IRS Audits Employment Tax Compliance by Nonprofits
by Jeffrey D. Davine
As part of a national research project that began in 2010, the IRS is now in the process of examining various organizations with a focus on whether these entities are complying with the laws governing employment tax reporting and withholding. Both for-profit and tax-exempt entities are being examined by the IRS as part of this project. The IRS’ decision to include tax-exempt nonprofits in the "pool" of entities that may be examined may result in these nonprofits having to face some challenging issues.
In the national research project, the IRS is randomly selecting several thousand entities for audit. The examinations will cover specific areas of the tax law where the IRS perceives abuses have been taking place. These areas include worker classification, fringe benefits, officer compensation, and reimbursement of employee expenses.
This means, for example, that a nonprofit that may have improperly classified workers as independent contractors (instead of as employees) could face significant tax bills if it is audited and these errors are discovered. Tax-exempt entities that have classified workers as independent contractors should conduct a thorough review of their records, policies, and procedures concerning worker classification (as well as the other areas that will be focused on by the IRS) to ensure that, if questioned, they can support their decisions. Having complete and accurate records, as well as sound policies and procedures, should help make any examination less stressful and time-consuming and reduce the potential tax exposure.
In addition to the worker classification issue, examinations will focus on compensation and fringe benefits that are provided by nonprofits to their employees, especially officers. The IRS will determine if entities are properly valuing the fringe benefits provided and whether they are including (and properly accounting for) these benefits when reporting the compensation being paid to their employees. If a fringe benefit is taxable, it is generally treated as additional salary or wages. This means that income taxes and employment taxes (such as Social Security (FICA)) must be withheld and remitted to the government based on the value of the fringe benefit. Failure to do so could subject the employer to liability for the amount that it should have withheld, plus penalties and interest.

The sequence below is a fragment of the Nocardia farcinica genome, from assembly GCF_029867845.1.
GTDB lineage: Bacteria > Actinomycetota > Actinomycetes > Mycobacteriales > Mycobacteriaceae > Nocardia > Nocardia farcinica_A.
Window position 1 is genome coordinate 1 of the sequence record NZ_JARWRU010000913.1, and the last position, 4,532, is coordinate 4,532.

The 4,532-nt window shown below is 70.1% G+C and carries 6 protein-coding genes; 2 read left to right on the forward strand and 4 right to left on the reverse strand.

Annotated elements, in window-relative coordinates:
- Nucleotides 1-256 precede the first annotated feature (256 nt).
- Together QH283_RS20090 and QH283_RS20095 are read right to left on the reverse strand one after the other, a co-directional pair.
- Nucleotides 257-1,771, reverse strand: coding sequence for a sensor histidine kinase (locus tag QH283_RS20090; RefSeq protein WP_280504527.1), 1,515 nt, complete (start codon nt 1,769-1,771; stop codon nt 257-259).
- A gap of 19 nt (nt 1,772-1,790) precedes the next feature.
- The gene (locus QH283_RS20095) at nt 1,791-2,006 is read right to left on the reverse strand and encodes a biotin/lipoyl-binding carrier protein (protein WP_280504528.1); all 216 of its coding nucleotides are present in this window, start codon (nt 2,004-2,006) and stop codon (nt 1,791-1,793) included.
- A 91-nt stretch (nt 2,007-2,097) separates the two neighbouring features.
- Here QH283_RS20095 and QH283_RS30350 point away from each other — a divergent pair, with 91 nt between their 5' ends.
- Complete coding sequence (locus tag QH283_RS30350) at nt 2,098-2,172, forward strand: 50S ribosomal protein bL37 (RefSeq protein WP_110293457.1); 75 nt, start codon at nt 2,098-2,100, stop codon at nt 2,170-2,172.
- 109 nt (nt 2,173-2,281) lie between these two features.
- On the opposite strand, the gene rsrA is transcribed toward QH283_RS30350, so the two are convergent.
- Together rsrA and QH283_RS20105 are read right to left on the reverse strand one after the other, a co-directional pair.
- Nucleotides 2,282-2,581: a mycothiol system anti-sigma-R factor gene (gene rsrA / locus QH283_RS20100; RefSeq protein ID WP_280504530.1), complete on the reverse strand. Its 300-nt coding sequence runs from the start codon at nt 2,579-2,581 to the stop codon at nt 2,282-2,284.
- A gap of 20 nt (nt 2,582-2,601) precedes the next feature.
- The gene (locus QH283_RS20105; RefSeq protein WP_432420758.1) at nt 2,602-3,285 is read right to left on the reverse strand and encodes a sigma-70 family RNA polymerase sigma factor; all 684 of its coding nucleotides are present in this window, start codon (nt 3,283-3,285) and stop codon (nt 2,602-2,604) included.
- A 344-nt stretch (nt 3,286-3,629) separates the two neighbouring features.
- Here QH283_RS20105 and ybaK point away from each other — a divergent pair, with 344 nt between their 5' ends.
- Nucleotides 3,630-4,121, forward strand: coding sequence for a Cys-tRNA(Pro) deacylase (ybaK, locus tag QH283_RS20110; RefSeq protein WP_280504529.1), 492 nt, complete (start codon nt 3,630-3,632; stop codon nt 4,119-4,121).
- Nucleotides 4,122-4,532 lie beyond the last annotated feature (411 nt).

An additional complication for nonprofits that fail to properly include fringe benefits in compensation, or that incorrectly value these benefits, is possible exposure to the intermediate sanction rules in Internal Revenue Code Section 4958. These rules, which generally apply to entities classified as public charities, prohibit excessive compensation and other benefits from being paid by a public charity to certain "disqualified persons." If these rules are violated, significant penalties may be assessed on both the disqualified person who received the excessive benefits and on the charity’s managers who participated in awarding the excessive benefits.
Although there are many types of fringe benefits that the IRS is examining, one example is the car allowance. The Internal Revenue Code contains very specific rules on how to value, and account for, the benefit of an employer-provided car. As a result, it is important for employees who use an employer-provided vehicle to maintain logs that track personal and business use. If an employee fails to maintain accurate records, the IRS may seek to include the full value of the vehicle’s use in the employee’s income. This will have employment tax consequences to the nonprofit (because the employee may be viewed as having received additional salary/wages for which no withholding was taken) and may also result in a violation of the intermediate sanction rules if the employee’s compensation (including fringe benefits) exceeds what is reasonable under the circumstances. This same analysis (and potential consequences) will apply to other fringe benefits, such as reimbursement for educational expenses, childcare assistance payments, cafeteria plans, and employee discounts.
If a nonprofit is selected for examination by the IRS, the IRS may seek to scrutinize a substantial number of records. As a result, it is essential to ensure that privileged records, such as records that are cloaked with the attorney-client privilege, are protected from disclosure to the IRS. Additionally, the entity should designate one person who will interact with the IRS examiner. This person can be someone "in-house" who is experienced with IRS examinations or outside counsel. Having a well-defined chain of command will help reduce the chances of any misunderstandings with the IRS and also reduce the chances of inconsistent information and statements being provided to the IRS. The person who is designated to communicate with the IRS examiner should insist that all requests for information from the IRS be in writing. In addition to leaving no question as to what is needed, this will prevent multiple requests by the IRS for the same information.
If you have any questions, please contact the author or any member of the MSK Charitable Sector Practice.